The Motorcycle Bloggers International (MBI), the international association of motorcycle bloggers, has awarded the Ducati Desmosedici RR the “Best Concept Motorcycle” of 2006 and “Object of Lust”, making this bike known as the most desired bike of all time. These awards add to the long list of honours for this model, confirming the great success of Ducati’s “new creature”.

Features and Benefits:

Vehicle
The engine clearly represents the beating heart of this fantastic motorcycle, but the technological advancements also extend to the chassis: a signature tubular trellis hybrid frame, refined components, and a superb carbon fibre body. This is a motorcycle that is destined for an expert rider, someone who is always looking for extreme sporting performance, as well as being an exclusive, esoteric, reliable product that is more than capable of track racing.

The colour scheme of the Desmosedici RR was the work of Alan Jenkins, the designer and one of the men behind the Desmosedici MotoGP, who was also responsible for the aerodynamics package which is aimed at achieving maximum speed and excellent handling. The bike is totally inspired by the racing machine, the Ducati Desmosedici GP6, from which it inherits all the aggressiveness of its lines. It is fitted with a new lightweight multifunction dashboard, developed in collaboration with Ducati Corse, the same one that has been fitted to the racing machine, the Desmosedici GP7.

Desmosedici-style digital instrumentation is taken from Ducati's MotoGP GP7 project. This pure racing, minimalist solution by Digitek has no switches or buttons to compromise its clean lines. The wide screen allows the rider to read six values at the same time and to scroll through and select from various menus by handlebar-mounted switch gear.

Activating the Ducati Data Analyser (DDA) riders are able to acquire up to 2MB of data (approximately 3.5 hours). The system records several channels of data including: vehicle speed, engine rpm, throttle opening, engine temperature, distance travelled, laps and lap times. So riders are able to compare, analyse and get an inside view of the Desmosedici RR performance.

The bike's development could not have been made possible without the significant collaboration of Vittoriano Guareschi, the official Ducati Corse tester, whose riding abilities and hundreds of hours of track time have made a fundamental contribution to the evolution of the project.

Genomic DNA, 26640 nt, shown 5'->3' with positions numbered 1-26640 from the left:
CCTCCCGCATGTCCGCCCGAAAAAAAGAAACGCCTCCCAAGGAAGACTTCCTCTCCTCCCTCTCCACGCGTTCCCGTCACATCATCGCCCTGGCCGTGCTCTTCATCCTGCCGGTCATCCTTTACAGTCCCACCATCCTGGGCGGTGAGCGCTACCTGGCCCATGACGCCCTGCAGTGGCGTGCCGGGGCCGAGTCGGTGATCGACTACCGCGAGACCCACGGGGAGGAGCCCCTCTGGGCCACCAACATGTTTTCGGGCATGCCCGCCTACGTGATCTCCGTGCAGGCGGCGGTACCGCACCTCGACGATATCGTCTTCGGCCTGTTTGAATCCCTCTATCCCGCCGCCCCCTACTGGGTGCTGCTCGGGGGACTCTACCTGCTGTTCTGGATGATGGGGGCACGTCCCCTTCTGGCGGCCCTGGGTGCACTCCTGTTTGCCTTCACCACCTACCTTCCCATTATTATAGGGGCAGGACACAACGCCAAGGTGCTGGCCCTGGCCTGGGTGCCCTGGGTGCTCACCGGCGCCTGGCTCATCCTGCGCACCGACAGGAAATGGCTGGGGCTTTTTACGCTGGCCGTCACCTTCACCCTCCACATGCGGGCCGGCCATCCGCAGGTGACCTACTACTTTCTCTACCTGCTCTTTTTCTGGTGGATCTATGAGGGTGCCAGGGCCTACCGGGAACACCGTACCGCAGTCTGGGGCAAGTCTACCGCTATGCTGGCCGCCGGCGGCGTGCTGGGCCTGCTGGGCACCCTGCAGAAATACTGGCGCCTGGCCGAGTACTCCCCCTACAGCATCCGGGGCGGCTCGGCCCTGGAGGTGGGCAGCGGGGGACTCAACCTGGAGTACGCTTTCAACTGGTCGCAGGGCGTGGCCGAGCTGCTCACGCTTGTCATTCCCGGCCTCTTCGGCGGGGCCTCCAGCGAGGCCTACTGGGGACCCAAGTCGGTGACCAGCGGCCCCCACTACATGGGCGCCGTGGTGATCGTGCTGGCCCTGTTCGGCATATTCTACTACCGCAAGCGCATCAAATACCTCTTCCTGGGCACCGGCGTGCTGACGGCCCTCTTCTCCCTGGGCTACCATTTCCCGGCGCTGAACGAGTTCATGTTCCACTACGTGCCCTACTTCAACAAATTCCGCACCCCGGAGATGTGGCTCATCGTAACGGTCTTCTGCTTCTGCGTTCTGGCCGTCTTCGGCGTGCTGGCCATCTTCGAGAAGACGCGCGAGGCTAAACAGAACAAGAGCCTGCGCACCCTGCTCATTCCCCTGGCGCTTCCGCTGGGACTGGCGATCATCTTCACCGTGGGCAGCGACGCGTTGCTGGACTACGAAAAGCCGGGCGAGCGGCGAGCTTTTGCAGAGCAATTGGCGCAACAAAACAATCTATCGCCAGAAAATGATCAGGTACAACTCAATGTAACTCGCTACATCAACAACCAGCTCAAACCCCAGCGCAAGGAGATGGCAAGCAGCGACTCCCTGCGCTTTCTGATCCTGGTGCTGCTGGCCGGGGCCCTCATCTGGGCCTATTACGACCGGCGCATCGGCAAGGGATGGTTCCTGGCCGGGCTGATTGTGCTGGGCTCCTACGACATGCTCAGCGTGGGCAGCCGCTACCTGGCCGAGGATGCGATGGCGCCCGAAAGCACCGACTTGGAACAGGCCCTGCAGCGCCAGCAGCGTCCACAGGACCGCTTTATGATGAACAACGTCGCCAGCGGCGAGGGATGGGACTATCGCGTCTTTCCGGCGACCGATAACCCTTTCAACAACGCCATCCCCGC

For the first time the Ducati Desmosedici RR uses a new welded tubular steel trellis hybrid frame (ALS 450) with the frame geometry that is the same as that of the Desmosedici GP6.

This construction guarantees an excellent stiffness-to-weight ratio, allowing superior manoevrability and riding precision. Attached to the red frame is the rear seat support in high temperature resin type carbon fibre. This material, normally used only on racing bikes, has the characteristic of being extremely lightweight but exceptionally rigid.

The Desmosedici RR sports a new extra-long, cast, forged and pressed aluminium alloy swingarm. The geometry and the technology of this component derive directly from the MotoGP bike, and give the RR a high level of traction, and excellent weight distribution as well as a superb stiffness-to-weight ratio.

In the suspension department the Ducati Desmosedici RR features the most advanced technical components.

The rear suspension geometry and layout is the same as that of the GP6, with the rear shock attached above the swingarm and to a rocker, which is hinged to the crankcase.

The front suspension features 43 mm upside-down Öhlins FG353P pressurized forks (PFF), with TiN coated sliders. The forks, which come directly from competition use, as well as being pressurized thus ensuring excellent track performance, are fully adjustable in preload, rebound and compression.
The rear shock is also Öhlins and has rebound, low/high speed compression adjustment and hydraulic preload adjustment. For the first time ever, this Ducati production motorcycle features Marchesini forged and machined magnesium alloy wheels, with a 7-spoke design as on the GP6. This helps to reduce unsprung weight and inertia, all the while improving handling and suspension response.
With the aim of producing the ultimate track performance, Ducati and Bridgestone have developed special tyres for the Desmosedici RR. The tread pattern, construction and profile are being specially developed and produced by the Japanese tyre manufacturer.

The numerous racing components of this high-performance machine also include its Brembo brakes. Up front the Desmosedici RR features a new pair of radial 'monoblock' callipers with four 34 mm pistons: monoblock technology, until now only used for racing callipers, allows calliper stiffness to be increased, thus improving braking response; the front brake system is completed by a radial master cylinder, with hinged lever and remote 'quick' adjuster that enables the right brake lever position to be found during the ride. The pair of front brake discs are two semi-floating 330 mm x 5 mm discs, with machined flange. The Brembo rear brakes are made up of a 240 mm fixed disc and a calliper with two 34 mm pistons.